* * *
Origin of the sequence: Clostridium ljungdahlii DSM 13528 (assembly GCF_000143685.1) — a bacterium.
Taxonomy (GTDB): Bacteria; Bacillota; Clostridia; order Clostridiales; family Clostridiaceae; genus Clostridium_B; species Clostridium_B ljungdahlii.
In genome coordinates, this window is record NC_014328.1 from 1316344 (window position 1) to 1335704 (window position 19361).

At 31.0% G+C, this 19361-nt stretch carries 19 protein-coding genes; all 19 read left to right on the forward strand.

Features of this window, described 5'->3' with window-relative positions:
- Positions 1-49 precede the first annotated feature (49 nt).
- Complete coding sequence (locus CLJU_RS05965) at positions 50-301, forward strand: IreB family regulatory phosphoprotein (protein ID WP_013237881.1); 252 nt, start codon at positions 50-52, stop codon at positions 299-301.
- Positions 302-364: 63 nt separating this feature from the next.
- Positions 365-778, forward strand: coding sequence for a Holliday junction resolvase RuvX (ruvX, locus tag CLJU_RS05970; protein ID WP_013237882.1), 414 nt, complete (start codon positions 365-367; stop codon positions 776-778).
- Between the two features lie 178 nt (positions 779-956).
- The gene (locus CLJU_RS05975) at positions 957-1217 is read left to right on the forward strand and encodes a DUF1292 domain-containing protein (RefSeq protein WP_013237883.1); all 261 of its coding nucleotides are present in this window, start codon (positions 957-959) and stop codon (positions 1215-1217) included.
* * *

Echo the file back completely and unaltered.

Origin of the sequence: Clostridium ljungdahlii DSM 13528 (assembly GCF_000143685.1) — a bacterium.
Taxonomy (GTDB): Bacteria; Bacillota; Clostridia; order Clostridiales; family Clostridiaceae; genus Clostridium_B; species Clostridium_B ljungdahlii.
In genome coordinates, this window is record NC_014328.1 from 1316344 (window position 1) to 1335704 (window position 19361).

At 31.0% G+C, this 19361-nt stretch carries 19 protein-coding genes; all 19 read left to right on the forward strand.

Features of this window, described 5'->3' with window-relative positions:
- Positions 1-49 precede the first annotated feature (49 nt).
- Complete coding sequence (locus CLJU_RS05965) at positions 50-301, forward strand: IreB family regulatory phosphoprotein (protein ID WP_013237881.1); 252 nt, start codon at positions 50-52, stop codon at positions 299-301.
- Positions 302-364: 63 nt separating this feature from the next.
- Positions 365-778, forward strand: coding sequence for a Holliday junction resolvase RuvX (ruvX, locus tag CLJU_RS05970; protein ID WP_013237882.1), 414 nt, complete (start codon positions 365-367; stop codon positions 776-778).
- Between the two features lie 178 nt (positions 779-956).
- The gene (locus CLJU_RS05975) at positions 957-1217 is read left to right on the forward strand and encodes a DUF1292 domain-containing protein (RefSeq protein WP_013237883.1); all 261 of its coding nucleotides are present in this window, start codon (positions 957-959) and stop codon (positions 1215-1217) included.